Mangrove, Avicennia Candil

Written by on June 17, 2012 in Bali Food with 0 Comments

Avicennia Candil

Avicennia Candil
– 1 kg Prepared Avicennia fruits
– 1/4kg Sago flour
– 1/4 kg Palm sugar
– coconut milk from 1/2 coconut
– pandan (Pandanus odurus) leaves
Pound the Avicennia fruits or use a blender.
Mix with Sago flour, and form into little balls
(the size of golf balls). Heat the sugar and
coconut milk with pandan leaves and then
add the Avicennia balls into the coconut milk
mixture over a low flame until reaching a low
boil. Remove from flame, cool and serve.


This tree is identified by its furry fruit and furry leaves (underside). The fur on the leaves conserve water by trapping a layer of insulating air and thus reduce water loss through evaporation.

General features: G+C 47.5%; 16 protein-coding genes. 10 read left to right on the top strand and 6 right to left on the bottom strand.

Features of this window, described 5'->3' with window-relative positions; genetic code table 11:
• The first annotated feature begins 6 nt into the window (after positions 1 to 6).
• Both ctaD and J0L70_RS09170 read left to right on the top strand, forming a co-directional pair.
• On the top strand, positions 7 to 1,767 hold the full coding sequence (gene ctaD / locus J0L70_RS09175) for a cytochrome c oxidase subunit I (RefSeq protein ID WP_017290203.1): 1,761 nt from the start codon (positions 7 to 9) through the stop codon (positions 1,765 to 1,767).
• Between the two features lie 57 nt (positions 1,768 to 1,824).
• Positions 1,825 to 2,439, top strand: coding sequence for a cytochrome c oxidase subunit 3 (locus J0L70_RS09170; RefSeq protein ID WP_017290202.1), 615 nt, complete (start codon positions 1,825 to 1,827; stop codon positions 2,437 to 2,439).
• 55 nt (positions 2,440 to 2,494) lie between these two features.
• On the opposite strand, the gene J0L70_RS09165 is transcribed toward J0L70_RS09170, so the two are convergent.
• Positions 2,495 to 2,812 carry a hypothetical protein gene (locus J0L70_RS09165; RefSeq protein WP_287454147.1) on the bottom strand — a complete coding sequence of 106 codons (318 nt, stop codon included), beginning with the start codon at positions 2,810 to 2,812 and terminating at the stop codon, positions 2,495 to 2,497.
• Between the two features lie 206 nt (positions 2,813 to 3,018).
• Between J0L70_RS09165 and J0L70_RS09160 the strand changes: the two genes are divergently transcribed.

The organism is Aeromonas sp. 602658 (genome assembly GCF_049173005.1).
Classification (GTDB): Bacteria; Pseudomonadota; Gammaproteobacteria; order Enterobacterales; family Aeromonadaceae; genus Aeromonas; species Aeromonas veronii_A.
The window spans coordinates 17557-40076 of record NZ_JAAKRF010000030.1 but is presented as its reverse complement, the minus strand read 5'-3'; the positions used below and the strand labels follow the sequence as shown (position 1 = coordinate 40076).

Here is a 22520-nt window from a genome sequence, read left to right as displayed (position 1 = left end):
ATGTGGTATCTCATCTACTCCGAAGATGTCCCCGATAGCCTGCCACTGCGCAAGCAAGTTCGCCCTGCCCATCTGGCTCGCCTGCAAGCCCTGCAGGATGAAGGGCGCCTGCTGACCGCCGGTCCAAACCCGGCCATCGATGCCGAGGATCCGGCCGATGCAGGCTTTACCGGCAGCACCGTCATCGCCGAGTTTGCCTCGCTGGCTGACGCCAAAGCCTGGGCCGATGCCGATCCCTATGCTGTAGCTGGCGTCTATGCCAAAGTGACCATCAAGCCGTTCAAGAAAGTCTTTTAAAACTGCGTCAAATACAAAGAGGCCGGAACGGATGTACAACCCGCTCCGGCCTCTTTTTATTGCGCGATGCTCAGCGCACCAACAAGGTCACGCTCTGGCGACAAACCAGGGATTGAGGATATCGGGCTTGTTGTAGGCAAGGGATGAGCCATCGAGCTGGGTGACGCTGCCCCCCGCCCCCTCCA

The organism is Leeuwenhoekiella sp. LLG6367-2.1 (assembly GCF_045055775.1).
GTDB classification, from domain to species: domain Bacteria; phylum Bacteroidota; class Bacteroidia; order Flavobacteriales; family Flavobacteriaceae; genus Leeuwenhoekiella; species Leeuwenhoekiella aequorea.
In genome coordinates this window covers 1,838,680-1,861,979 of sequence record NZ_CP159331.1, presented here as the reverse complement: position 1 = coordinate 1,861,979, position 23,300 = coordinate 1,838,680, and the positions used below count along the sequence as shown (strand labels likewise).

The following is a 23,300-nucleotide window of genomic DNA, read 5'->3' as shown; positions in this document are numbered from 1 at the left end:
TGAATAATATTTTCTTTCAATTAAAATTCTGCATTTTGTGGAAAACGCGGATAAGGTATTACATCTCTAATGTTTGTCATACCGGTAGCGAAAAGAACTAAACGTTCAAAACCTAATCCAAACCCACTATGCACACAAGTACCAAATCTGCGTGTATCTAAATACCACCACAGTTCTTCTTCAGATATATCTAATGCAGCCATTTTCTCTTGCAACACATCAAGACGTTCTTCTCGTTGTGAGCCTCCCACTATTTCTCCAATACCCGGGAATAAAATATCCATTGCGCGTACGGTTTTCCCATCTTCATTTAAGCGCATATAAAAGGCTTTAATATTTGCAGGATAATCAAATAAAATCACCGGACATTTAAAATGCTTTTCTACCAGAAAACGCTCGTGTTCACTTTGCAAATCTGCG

Uses as food: The seeds are boiled and eaten, in some places, they are sold in markets as vegetables. The fragrant flowers produce nectar and are pollinated by insects. Avicennia produces some of the best honey.

Other uses: This fast growing mangrove tree is among the few used in replanting mangroves to protect coastlines (the others are Sonneratia and Rhizophora). It is rarely used to make charcoal and is used as firewood only to smoke fish or rubber.
Roots: pencil-like pneumatophores emerge above ground from long shallow underground roots.
Leaves: Satiny green above, underneath densely furred, yellowish brown.
Flowers: Small, yellow, several together, forming a cross-shaped inflorescence.
Fruits: Woolly flat capsule containing one seed, green to yellowish brown.



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